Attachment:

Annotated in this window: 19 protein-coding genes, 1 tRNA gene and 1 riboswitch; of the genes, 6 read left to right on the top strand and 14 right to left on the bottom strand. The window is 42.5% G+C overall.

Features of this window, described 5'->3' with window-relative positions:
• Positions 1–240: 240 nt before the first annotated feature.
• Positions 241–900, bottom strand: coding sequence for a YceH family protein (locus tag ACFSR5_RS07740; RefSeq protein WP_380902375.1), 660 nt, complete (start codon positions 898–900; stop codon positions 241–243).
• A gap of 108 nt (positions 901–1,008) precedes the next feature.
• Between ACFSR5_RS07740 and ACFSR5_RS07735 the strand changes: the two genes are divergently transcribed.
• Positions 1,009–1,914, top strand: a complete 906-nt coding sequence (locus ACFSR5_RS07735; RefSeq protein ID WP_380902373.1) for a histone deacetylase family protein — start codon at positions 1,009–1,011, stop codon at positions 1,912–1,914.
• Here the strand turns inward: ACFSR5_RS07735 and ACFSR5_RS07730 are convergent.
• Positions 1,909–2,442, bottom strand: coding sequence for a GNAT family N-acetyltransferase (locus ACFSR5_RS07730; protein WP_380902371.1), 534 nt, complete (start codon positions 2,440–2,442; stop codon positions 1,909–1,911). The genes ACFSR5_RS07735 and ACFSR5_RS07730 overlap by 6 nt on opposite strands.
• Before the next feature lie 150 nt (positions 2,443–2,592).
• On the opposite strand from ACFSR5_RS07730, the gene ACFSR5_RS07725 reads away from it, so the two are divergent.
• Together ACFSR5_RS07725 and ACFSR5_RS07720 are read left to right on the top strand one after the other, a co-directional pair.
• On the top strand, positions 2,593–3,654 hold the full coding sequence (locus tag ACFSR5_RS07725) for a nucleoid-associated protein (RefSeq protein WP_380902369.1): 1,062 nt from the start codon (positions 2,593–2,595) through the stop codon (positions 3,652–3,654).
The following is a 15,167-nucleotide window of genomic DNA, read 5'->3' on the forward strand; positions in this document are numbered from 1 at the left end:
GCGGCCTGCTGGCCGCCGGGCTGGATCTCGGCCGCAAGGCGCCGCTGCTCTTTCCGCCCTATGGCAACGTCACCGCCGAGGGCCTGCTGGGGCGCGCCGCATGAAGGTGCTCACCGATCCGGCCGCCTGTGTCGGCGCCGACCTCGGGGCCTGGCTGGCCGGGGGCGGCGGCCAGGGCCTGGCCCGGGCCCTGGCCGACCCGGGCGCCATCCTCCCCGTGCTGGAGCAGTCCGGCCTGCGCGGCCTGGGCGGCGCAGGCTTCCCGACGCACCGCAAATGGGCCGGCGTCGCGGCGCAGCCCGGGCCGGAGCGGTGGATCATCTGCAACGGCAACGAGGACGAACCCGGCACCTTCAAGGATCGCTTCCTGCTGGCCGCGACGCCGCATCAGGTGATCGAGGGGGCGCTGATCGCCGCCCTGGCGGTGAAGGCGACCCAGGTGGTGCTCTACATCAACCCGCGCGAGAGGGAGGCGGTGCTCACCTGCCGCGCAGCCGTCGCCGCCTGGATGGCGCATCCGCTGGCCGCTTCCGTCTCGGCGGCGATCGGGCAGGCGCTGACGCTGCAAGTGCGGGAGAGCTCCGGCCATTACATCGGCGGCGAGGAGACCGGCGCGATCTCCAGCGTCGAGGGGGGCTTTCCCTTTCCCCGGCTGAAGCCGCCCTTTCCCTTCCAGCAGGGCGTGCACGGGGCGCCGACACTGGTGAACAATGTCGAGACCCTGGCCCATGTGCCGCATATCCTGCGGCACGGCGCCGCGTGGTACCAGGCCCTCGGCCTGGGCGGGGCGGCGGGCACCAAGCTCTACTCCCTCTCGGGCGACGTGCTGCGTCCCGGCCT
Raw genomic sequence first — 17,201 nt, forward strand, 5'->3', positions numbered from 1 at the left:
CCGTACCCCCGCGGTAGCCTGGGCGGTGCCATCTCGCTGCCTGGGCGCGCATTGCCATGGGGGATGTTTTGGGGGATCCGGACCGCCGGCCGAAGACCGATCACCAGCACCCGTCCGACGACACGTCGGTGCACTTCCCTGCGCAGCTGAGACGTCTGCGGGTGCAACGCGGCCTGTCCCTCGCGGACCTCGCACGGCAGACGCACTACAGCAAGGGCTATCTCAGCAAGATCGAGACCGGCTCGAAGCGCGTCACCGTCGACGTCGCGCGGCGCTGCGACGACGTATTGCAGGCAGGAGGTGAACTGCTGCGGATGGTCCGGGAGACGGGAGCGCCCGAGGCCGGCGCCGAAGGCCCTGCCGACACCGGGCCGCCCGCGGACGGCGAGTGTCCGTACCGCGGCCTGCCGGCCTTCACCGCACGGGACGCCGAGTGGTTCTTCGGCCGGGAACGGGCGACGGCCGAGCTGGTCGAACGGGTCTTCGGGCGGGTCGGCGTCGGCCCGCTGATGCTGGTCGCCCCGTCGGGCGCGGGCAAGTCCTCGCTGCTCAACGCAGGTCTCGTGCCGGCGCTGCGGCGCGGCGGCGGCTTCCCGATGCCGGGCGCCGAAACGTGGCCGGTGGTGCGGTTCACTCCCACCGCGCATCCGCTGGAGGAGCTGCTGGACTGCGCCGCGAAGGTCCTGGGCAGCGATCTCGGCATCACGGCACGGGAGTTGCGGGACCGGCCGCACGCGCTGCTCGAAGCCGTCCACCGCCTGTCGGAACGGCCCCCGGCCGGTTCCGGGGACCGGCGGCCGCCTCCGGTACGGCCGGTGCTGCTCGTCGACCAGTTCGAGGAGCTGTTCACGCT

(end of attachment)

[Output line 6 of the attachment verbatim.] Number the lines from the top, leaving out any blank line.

• Between ACFSR5_RS07740 and ACFSR5_RS07735 the strand changes: the two genes are divergently transcribed.